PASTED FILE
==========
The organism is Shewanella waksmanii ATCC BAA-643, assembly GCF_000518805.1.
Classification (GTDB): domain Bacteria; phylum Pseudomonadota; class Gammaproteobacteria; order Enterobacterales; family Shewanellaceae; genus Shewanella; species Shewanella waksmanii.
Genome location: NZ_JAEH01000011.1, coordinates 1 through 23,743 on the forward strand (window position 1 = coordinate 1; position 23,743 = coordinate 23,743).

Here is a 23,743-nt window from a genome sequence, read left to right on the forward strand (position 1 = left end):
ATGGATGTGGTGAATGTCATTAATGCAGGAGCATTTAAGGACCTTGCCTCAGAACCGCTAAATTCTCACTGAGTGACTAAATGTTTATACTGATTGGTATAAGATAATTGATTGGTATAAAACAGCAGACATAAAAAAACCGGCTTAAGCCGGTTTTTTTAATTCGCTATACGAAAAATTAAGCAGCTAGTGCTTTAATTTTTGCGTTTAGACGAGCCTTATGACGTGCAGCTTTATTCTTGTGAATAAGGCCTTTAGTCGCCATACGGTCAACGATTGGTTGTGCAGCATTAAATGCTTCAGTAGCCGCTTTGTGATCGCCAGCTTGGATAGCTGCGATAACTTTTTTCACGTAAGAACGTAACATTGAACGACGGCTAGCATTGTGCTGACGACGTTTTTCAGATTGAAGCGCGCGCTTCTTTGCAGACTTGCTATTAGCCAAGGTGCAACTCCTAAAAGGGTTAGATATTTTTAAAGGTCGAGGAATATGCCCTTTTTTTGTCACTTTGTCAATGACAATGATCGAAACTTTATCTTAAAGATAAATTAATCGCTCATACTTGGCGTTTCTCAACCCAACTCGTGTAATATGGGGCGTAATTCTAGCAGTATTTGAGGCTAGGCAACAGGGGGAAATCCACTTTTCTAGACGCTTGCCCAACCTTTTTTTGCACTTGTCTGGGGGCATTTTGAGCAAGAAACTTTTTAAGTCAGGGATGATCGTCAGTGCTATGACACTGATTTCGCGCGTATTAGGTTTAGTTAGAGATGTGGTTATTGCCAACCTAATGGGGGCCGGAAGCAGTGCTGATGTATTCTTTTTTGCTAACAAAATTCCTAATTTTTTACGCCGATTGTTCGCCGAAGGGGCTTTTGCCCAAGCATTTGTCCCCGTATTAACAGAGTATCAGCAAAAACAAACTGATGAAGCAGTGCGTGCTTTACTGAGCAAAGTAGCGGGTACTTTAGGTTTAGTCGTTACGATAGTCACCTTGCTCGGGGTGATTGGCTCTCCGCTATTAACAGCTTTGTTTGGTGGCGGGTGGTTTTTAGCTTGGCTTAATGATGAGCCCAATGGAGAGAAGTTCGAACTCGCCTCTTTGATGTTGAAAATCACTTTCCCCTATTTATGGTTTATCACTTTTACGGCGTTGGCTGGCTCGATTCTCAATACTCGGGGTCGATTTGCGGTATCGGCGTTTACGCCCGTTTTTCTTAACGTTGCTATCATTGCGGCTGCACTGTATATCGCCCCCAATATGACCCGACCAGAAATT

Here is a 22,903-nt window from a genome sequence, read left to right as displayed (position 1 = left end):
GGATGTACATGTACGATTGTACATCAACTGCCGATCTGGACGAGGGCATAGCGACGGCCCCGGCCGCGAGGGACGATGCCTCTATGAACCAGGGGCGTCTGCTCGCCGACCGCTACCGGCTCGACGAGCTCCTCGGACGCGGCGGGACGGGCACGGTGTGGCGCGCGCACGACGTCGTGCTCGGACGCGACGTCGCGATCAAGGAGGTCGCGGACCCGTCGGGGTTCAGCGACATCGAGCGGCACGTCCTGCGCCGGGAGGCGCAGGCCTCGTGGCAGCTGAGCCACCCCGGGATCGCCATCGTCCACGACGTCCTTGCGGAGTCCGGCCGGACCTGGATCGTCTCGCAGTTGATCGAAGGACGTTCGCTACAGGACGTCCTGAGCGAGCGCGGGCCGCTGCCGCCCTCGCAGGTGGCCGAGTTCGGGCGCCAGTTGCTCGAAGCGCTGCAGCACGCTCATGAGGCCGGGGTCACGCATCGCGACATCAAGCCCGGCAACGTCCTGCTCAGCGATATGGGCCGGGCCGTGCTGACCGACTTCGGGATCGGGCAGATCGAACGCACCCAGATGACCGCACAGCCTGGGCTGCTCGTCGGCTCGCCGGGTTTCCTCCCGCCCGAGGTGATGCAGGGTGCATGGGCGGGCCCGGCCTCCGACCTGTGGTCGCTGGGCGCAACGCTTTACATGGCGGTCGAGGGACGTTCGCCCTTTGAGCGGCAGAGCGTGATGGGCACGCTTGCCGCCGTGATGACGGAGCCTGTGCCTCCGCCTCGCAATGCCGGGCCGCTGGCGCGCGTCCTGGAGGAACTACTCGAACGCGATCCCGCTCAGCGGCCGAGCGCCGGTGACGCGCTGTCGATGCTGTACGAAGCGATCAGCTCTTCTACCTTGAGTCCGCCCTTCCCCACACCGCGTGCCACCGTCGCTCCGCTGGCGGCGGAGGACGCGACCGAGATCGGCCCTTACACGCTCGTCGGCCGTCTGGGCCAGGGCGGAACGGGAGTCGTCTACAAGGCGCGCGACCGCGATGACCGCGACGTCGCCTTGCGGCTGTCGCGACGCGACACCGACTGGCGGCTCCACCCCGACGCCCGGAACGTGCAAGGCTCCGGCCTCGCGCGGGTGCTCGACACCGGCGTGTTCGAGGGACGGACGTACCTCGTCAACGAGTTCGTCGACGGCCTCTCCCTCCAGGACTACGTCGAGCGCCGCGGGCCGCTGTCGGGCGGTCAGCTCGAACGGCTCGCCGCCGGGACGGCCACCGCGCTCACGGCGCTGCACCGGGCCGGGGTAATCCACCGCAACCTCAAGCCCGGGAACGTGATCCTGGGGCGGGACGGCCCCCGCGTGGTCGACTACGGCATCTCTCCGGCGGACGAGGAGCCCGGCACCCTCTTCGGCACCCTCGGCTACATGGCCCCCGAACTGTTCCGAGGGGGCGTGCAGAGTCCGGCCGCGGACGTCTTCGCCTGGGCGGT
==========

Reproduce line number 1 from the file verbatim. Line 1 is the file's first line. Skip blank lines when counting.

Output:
The organism is Shewanella waksmanii ATCC BAA-643, assembly GCF_000518805.1.